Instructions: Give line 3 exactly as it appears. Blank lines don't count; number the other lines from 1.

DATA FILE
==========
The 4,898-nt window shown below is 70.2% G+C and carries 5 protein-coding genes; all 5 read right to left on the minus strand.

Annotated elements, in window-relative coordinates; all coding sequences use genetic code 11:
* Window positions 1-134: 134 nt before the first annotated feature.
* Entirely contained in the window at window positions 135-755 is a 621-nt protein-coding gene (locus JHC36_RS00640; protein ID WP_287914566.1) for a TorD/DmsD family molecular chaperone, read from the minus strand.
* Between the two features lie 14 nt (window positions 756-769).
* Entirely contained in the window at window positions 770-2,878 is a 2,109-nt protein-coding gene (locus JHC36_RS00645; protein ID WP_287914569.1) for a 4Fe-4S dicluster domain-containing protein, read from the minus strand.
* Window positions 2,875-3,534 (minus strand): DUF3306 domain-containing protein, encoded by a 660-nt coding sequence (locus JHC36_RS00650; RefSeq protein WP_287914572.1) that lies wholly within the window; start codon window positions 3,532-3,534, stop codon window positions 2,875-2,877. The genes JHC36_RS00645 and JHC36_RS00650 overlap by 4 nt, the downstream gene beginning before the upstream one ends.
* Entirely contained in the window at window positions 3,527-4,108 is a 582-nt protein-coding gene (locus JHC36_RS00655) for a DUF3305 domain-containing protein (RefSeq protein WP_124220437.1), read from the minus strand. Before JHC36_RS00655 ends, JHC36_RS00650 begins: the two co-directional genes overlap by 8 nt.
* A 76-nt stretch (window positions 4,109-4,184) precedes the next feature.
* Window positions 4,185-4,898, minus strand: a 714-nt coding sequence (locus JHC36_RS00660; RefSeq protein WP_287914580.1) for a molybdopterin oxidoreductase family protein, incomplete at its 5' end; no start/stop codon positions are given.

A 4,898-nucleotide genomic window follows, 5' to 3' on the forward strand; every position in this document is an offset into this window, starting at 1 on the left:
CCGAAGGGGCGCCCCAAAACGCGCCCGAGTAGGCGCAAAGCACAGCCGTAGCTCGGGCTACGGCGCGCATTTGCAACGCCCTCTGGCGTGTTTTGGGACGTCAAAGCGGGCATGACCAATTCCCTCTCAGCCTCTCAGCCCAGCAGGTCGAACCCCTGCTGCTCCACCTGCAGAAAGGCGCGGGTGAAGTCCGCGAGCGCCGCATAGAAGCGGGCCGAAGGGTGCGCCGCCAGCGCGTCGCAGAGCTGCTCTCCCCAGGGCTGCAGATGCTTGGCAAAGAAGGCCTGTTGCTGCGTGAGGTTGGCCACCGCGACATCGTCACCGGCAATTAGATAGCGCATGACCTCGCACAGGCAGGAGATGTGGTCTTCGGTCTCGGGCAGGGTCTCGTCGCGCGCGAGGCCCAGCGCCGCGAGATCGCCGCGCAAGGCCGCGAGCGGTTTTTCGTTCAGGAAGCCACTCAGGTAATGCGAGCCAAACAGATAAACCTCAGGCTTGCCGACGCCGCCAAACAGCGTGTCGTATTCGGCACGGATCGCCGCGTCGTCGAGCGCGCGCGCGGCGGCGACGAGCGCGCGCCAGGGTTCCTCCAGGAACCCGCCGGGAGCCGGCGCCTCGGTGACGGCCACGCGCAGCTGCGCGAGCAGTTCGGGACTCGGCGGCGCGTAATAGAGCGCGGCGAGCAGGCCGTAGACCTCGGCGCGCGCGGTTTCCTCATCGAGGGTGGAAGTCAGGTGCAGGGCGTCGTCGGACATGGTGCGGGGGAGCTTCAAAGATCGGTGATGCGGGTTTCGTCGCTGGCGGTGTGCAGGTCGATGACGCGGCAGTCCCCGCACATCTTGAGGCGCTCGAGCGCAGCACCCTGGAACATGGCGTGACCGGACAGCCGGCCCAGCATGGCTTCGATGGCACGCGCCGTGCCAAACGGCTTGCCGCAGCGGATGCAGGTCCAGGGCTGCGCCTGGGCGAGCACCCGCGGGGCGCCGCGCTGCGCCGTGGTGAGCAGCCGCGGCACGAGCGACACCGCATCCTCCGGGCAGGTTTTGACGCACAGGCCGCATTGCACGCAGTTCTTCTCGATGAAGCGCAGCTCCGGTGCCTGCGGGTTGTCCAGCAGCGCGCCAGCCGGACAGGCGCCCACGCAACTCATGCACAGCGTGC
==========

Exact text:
* Window positions 1-134: 134 nt before the first annotated feature.